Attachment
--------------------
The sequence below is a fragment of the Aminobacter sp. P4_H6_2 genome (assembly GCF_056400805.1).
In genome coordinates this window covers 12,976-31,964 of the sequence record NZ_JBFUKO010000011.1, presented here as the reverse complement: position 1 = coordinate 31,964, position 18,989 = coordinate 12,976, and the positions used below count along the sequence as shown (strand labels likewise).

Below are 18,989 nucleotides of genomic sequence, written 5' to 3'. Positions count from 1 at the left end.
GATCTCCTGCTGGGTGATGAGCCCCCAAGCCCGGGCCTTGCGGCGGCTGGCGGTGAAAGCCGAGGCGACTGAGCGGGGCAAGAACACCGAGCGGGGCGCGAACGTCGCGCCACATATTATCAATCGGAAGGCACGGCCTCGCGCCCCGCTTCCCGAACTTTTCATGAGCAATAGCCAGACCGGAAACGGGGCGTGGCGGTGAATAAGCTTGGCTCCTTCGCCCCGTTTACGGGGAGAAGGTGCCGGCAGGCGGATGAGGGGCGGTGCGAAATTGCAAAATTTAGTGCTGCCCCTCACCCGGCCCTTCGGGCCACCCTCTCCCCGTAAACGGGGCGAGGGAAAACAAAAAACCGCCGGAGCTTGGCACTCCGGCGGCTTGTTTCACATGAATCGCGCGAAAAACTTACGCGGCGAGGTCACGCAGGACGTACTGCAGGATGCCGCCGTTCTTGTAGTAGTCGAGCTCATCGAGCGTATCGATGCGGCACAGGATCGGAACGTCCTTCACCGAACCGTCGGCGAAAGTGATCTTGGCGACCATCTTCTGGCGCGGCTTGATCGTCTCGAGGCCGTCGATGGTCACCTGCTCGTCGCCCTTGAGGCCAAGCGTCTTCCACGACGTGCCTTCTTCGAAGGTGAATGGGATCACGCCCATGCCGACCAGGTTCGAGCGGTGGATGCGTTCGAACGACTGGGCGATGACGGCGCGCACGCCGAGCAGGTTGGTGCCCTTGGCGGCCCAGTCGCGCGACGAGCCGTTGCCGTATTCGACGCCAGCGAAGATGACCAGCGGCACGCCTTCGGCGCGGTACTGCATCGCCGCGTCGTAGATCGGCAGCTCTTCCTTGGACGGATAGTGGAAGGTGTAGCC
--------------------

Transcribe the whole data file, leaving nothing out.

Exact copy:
The sequence below is a fragment of the Aminobacter sp. P4_H6_2 genome (assembly GCF_056400805.1).
In genome coordinates this window covers 12,976-31,964 of the sequence record NZ_JBFUKO010000011.1, presented here as the reverse complement: position 1 = coordinate 31,964, position 18,989 = coordinate 12,976, and the positions used below count along the sequence as shown (strand labels likewise).

Below are 18,989 nucleotides of genomic sequence, written 5' to 3'. Positions count from 1 at the left end.
GATCTCCTGCTGGGTGATGAGCCCCCAAGCCCGGGCCTTGCGGCGGCTGGCGGTGAAAGCCGAGGCGACTGAGCGGGGCAAGAACACCGAGCGGGGCGCGAACGTCGCGCCACATATTATCAATCGGAAGGCACGGCCTCGCGCCCCGCTTCCCGAACTTTTCATGAGCAATAGCCAGACCGGAAACGGGGCGTGGCGGTGAATAAGCTTGGCTCCTTCGCCCCGTTTACGGGGAGAAGGTGCCGGCAGGCGGATGAGGGGCGGTGCGAAATTGCAAAATTTAGTGCTGCCCCTCACCCGGCCCTTCGGGCCACCCTCTCCCCGTAAACGGGGCGAGGGAAAACAAAAAACCGCCGGAGCTTGGCACTCCGGCGGCTTGTTTCACATGAATCGCGCGAAAAACTTACGCGGCGAGGTCACGCAGGACGTACTGCAGGATGCCGCCGTTCTTGTAGTAGTCGAGCTCATCGAGCGTATCGATGCGGCACAGGATCGGAACGTCCTTCACCGAACCGTCGGCGAAAGTGATCTTGGCGACCATCTTCTGGCGCGGCTTGATCGTCTCGAGGCCGTCGATGGTCACCTGCTCGTCGCCCTTGAGGCCAAGCGTCTTCCACGACGTGCCTTCTTCGAAGGTGAATGGGATCACGCCCATGCCGACCAGGTTCGAGCGGTGGATGCGTTCGAACGACTGGGCGATGACGGCGCGCACGCCGAGCAGGTTGGTGCCCTTGGCGGCCCAGTCGCGCGACGAGCCGTTGCCGTATTCGACGCCAGCGAAGATGACCAGCGGCACGCCTTCGGCGCGGTACTGCATCGCCGCGTCGTAGATCGGCAGCTCTTCCTTGGACGGATAGTGGAAGGTGTAGCC